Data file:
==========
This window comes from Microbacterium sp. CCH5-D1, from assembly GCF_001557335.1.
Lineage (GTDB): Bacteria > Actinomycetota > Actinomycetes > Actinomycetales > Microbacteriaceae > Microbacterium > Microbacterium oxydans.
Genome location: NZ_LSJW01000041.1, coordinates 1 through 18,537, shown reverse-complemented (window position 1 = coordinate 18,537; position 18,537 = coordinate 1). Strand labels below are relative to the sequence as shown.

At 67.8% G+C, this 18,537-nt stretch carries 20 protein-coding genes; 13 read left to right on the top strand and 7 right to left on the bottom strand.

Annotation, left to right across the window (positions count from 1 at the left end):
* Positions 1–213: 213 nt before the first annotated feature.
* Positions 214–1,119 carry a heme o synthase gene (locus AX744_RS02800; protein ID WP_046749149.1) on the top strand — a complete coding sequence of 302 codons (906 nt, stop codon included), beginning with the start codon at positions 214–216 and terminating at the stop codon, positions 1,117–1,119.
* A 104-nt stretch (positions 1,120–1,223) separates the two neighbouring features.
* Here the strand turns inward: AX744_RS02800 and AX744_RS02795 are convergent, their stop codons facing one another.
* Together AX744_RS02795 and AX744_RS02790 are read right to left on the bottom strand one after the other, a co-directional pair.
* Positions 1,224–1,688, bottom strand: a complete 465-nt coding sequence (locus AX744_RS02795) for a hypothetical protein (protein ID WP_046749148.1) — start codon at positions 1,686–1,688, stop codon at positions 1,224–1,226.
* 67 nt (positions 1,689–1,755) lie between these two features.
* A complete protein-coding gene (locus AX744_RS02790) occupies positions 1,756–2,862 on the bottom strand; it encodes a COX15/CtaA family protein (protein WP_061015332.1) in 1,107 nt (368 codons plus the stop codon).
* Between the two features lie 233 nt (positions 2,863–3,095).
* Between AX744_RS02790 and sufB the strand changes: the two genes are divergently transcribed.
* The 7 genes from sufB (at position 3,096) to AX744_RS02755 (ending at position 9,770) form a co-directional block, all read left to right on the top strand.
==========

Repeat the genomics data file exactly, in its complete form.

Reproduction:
This window comes from Microbacterium sp. CCH5-D1, from assembly GCF_001557335.1.
Lineage (GTDB): Bacteria > Actinomycetota > Actinomycetes > Actinomycetales > Microbacteriaceae > Microbacterium > Microbacterium oxydans.
Genome location: NZ_LSJW01000041.1, coordinates 1 through 18,537, shown reverse-complemented (window position 1 = coordinate 18,537; position 18,537 = coordinate 1). Strand labels below are relative to the sequence as shown.

At 67.8% G+C, this 18,537-nt stretch carries 20 protein-coding genes; 13 read left to right on the top strand and 7 right to left on the bottom strand.

Annotation, left to right across the window (positions count from 1 at the left end):
* Positions 1–213: 213 nt before the first annotated feature.
* Positions 214–1,119 carry a heme o synthase gene (locus AX744_RS02800; protein ID WP_046749149.1) on the top strand — a complete coding sequence of 302 codons (906 nt, stop codon included), beginning with the start codon at positions 214–216 and terminating at the stop codon, positions 1,117–1,119.
* A 104-nt stretch (positions 1,120–1,223) separates the two neighbouring features.
* Here the strand turns inward: AX744_RS02800 and AX744_RS02795 are convergent, their stop codons facing one another.
* Together AX744_RS02795 and AX744_RS02790 are read right to left on the bottom strand one after the other, a co-directional pair.
* Positions 1,224–1,688, bottom strand: a complete 465-nt coding sequence (locus AX744_RS02795) for a hypothetical protein (protein ID WP_046749148.1) — start codon at positions 1,686–1,688, stop codon at positions 1,224–1,226.
* 67 nt (positions 1,689–1,755) lie between these two features.
* A complete protein-coding gene (locus AX744_RS02790) occupies positions 1,756–2,862 on the bottom strand; it encodes a COX15/CtaA family protein (protein WP_061015332.1) in 1,107 nt (368 codons plus the stop codon).
* Between the two features lie 233 nt (positions 2,863–3,095).
* Between AX744_RS02790 and sufB the strand changes: the two genes are divergently transcribed.
* The 7 genes from sufB (at position 3,096) to AX744_RS02755 (ending at position 9,770) form a co-directional block, all read left to right on the top strand.